This article is based on a study of the Naturalz crew, a ‘breaking’ or breakdancing group in Quito, Ecuador. Breaking is commonly analysed as a subculture of resistance. We analyse two–often neglected–dimensions of this resistance: the significance of utopian aspirations and the role of the body in subjective transformation. We argue that participants enact utopian values in breaking, for instance by affirming the value of street life and people from the streets. Furthermore, we see that breaking leads to subjective transformation among its young practitioners and that the body plays a central role in this change of subject position. It is interesting that girls use breaking to rebel against dominant images of ideal womanhood, resulting in changes in gendered subjectivity. Hence, from disempowered, marginalised young people, breakers turn into determined agents with physical strength and emotional resilience.
Varroa Sensitive Hygiene contributes to naturally selected varroa resistance in honey bees
Panziera, Delphine ; Langevelde, Frank van; Blacquière, Tjeerd - \ 2017
Journal of Apicultural Research 56 (2017)5. - ISSN 0021-8839 - p. 635 - 642.
mites - resistance - selection - varroosis - VSH
The parasitic mite Varroa destructor is a serious threat for western honey bee colonies and beekeepers are compelled to control it to keep their colonies healthy. Yet, by controlling varroa no resistance to the parasite can evolve. As a trial, honey bee colonies have been left untreated in isolated locations to allow development of resistance or tolerance to the mite. These colonies developed an ability to live without control measures against varroa, although the traits responsible for this resistance or tolerance are still unclear. Two of these resistant populations have been studied to test the involvement of specific varroa mite targeted hygienic behaviour varroa sensitive hygiene (VSH) in the acquired resistance. Individual mites were manually introduced into just capped brood cells, after which the brood combs were placed in colonies of the two resistant populations and in control colonies in which varroa had always been controlled. We followed the development of the mites, including possible removals. We found that VSH had increased strongly in one of the selections, up to 40% of the infested cells with mites and pupae were removed, but it had decreased in the other selection, compared to the control colonies. Further we could not conclude from our data that VSH only or preferentially targets reproducing mites, leaving non-reproducing mites undisturbed. The different VSH responses between the two selected resistant honey bee populations lead to conclude that more than one mechanism of resistance may evolve in response to the selection pressure by varroa mites.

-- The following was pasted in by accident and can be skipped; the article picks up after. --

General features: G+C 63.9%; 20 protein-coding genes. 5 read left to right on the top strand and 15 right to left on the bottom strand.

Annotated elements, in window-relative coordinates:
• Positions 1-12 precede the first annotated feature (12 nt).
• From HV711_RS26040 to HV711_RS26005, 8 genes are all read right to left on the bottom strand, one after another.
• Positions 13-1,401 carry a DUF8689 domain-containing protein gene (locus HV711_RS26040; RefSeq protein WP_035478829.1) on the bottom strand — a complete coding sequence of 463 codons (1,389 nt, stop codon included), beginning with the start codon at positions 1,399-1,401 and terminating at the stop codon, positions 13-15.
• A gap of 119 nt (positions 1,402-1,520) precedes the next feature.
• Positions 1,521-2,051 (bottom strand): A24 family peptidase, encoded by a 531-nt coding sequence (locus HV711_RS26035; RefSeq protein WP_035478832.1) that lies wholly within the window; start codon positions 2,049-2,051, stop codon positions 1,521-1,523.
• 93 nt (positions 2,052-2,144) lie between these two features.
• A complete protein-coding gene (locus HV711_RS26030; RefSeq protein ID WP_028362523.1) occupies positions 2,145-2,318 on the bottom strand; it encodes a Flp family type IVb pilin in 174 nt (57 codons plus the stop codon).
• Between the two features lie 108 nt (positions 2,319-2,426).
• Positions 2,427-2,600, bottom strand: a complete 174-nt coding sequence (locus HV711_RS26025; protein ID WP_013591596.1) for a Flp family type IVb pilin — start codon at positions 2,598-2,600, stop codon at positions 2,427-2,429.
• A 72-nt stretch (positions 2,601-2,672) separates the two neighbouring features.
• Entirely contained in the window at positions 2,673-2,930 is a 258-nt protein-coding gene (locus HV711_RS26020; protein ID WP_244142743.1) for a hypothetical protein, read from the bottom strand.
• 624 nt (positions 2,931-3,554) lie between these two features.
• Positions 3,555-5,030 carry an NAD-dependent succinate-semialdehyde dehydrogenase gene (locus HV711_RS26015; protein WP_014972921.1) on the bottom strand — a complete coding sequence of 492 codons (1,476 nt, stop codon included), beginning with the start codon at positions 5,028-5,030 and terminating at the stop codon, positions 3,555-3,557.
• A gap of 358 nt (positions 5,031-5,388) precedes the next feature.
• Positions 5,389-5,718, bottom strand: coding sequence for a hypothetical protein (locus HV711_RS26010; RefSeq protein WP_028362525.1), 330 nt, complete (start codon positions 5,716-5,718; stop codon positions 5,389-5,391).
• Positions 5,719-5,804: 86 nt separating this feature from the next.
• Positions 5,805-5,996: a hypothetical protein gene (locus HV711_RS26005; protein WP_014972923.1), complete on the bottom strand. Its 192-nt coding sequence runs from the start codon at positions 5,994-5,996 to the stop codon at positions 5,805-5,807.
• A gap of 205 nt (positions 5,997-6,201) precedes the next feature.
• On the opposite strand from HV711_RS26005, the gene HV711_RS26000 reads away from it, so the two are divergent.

Exploring the resistance against root parasitic plants in Arabidopsis and tomato
Cheng, Xi - \ 2017
Wageningen University. Promotor(en): H.J. Bouwmeester, co-promotor(en): C.P. Ruyter-Spira. - Wageningen : Wageningen University - ISBN 9789463437004 - 305
plants - parasitic plants - arabidopsis thaliana - solanum lycopersicum - host parasite relationships - plant growth regulators - resistance - planten - parasitaire planten - arabidopsis thaliana - solanum lycopersicum - gastheer parasiet relaties - plantengroeiregulatoren - weerstand
Root parasitic plant species such as broomrapes (Orobanche and Phelipanche spp.) and witchweeds (Striga spp.) are notorious agricultural weeds. They cause damage to crops by depriving them of water, nutrients and assimilates via a vascular connection. The difficulty in controlling root parasitic weeds is largely due to their intricate lifecycle and partially underground lifestyle. Their life cycle includes processes such as germination of the seed, the formation of the vascular connection with the host, the growth and development of the parasite after attachment and the emergence of shoots and flowers aboveground. The germination of many parasitic plants is induced by strigolactones that were recently shown to also be signalling compounds that stimulate mycorrhizal symbiosis. In addition, in the past few years, their role in plant development and plant defense has been established revealing them as a new class of plant hormones that exert their function likely in interaction with other hormones.
'Alerte plant kan een aanval van schimmels weerstaan' : onderzoek naar invloed rood licht op weerbaarheid
Hofland-Zijlstra, Jantineke - \ 2016
fungi - fungus control - resistance - red light - agricultural research - greenhouse horticulture - plant pests - plants - immune system
RNA ‘Information Warfare’ in Pathogenic and Mutualistic Interactions
Chaloner, Thomas ; Kan, Jan A.L. van; Grant-Downton, Robert T. - \ 2016
Trends in Plant Science 21 (2016)9. - ISSN 1360-1385 - p. 738 - 748.
fungus - infection - non-coding RNA - pathogen - resistance